The search routine searches the following fields, if available: authors, year, title and abstract.
Boolean mode searching has long been popular with internet search engines – they allow you to proceed words with a + or a – to force it to either be present (+) or not present (-).
There are other boolean operators, although they get more complicated. For example, > and < mark that the following word has a higher or lower relevance respectively than other words. The tilde symbol, ~, means that the following word should contribute negatively to the relevance of the row – this is not the same as <, which marks a word as being less relevant but still relevant nonetheless, and -, which excludes a word altogether. The asterisk symbol, *, allows wildcard matching. Finally, you can use parentheses, ( and ), to group words into subexpressions.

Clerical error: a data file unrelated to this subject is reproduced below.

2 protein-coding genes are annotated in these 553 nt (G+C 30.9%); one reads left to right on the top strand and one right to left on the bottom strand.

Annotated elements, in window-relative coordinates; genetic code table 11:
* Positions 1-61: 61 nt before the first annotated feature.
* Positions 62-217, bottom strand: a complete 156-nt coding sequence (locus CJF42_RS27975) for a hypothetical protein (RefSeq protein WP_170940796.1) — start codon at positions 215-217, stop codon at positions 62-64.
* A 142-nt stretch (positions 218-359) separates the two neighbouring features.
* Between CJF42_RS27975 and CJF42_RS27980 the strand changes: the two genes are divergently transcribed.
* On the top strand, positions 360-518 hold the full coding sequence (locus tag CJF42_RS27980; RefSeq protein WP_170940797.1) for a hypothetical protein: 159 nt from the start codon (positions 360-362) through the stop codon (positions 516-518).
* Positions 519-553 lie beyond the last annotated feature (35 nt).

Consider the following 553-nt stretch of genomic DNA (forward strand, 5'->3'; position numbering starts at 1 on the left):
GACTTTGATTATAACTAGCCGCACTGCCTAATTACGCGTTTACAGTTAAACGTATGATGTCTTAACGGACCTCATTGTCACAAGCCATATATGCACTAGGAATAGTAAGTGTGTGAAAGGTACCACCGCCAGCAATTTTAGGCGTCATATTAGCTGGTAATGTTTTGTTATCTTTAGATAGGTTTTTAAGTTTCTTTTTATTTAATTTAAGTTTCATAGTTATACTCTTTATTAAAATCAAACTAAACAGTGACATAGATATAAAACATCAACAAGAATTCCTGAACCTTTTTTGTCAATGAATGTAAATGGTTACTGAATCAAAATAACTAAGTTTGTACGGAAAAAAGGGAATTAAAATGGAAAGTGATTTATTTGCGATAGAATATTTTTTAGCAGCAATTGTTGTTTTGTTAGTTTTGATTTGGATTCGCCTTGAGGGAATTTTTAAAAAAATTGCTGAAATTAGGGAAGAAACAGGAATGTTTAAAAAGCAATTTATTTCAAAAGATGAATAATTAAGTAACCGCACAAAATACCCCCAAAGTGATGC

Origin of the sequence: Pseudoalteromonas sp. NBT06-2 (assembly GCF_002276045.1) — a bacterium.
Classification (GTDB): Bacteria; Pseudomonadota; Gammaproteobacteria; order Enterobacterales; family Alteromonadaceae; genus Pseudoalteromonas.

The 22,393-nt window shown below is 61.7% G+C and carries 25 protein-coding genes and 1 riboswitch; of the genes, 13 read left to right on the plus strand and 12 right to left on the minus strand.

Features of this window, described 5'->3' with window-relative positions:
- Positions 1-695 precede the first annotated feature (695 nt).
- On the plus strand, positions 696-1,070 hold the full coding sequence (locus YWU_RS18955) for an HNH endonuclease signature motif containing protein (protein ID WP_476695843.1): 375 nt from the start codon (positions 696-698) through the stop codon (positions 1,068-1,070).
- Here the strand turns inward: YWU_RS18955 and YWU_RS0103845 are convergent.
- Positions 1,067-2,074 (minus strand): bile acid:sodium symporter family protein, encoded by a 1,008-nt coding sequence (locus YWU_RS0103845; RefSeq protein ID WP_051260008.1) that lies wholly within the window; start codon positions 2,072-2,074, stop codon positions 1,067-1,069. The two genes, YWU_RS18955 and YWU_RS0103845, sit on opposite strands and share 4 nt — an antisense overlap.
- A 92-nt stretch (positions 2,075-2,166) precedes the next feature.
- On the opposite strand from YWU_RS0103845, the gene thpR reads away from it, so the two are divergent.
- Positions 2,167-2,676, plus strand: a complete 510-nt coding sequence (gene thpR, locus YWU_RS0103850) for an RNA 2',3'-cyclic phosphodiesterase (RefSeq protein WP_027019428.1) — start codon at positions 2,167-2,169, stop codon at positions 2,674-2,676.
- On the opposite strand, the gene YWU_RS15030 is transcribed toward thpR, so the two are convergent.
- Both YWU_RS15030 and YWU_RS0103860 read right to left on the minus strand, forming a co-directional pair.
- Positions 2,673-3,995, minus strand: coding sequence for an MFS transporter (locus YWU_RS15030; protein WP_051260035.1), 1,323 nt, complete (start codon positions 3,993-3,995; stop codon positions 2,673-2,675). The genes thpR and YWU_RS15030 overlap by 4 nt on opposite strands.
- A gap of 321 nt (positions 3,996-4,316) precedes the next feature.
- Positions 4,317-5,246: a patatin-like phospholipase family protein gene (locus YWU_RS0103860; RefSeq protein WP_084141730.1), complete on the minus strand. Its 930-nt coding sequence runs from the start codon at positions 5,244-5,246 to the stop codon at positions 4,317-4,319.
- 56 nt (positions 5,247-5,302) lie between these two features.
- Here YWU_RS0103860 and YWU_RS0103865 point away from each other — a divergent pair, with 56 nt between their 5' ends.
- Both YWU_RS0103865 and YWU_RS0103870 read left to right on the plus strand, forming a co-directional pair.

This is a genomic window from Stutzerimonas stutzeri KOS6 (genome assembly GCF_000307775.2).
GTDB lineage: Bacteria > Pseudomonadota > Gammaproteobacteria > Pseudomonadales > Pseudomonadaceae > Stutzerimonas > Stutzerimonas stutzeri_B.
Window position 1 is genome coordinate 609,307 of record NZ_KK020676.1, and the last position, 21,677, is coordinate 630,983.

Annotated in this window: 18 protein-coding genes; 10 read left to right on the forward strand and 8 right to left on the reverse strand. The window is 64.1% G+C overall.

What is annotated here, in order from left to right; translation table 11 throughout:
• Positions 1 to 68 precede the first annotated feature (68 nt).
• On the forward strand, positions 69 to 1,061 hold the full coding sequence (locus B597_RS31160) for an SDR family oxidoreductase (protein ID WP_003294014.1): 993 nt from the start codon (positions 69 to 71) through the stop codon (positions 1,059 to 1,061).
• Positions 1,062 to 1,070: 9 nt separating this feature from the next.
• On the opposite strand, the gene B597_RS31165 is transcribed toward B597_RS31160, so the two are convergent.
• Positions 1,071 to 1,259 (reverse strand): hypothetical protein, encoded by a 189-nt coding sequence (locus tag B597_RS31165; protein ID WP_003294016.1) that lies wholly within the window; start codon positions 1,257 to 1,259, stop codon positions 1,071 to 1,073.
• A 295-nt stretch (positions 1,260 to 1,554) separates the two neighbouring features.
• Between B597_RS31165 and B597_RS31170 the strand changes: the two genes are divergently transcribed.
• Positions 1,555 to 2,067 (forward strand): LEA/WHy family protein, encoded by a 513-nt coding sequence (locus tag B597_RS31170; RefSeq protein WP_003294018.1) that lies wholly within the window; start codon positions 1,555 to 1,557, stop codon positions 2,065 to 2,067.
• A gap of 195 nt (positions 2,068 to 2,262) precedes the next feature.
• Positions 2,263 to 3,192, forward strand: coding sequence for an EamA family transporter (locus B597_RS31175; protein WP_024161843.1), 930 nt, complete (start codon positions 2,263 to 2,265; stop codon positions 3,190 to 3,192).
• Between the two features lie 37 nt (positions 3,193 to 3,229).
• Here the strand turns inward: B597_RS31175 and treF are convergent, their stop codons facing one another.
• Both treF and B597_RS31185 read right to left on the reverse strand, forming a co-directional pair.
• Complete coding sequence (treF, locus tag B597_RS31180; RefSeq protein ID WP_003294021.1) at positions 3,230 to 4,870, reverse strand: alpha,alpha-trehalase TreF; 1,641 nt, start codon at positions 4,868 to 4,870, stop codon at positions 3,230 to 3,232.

Examples of possible boolean queries
|nice language||Match either nice, language, or both|
|+nice +language||Match both nice and language|
|+nice -language||Match nice but not language|
|+nice ~language||Match nice, but mark down as less relevant rows that contain language|
|+nice*||Match nice, nicely, nicety, nice language, etc|
|“nice language”||Match the exact term “nice language”|
|+nice +(language country)||Match either “nice language” or “nice country”|
|+nice +(>language <country)||Match either “nice language” or “nice country”, with rows matching “nice language” being considered more relevant|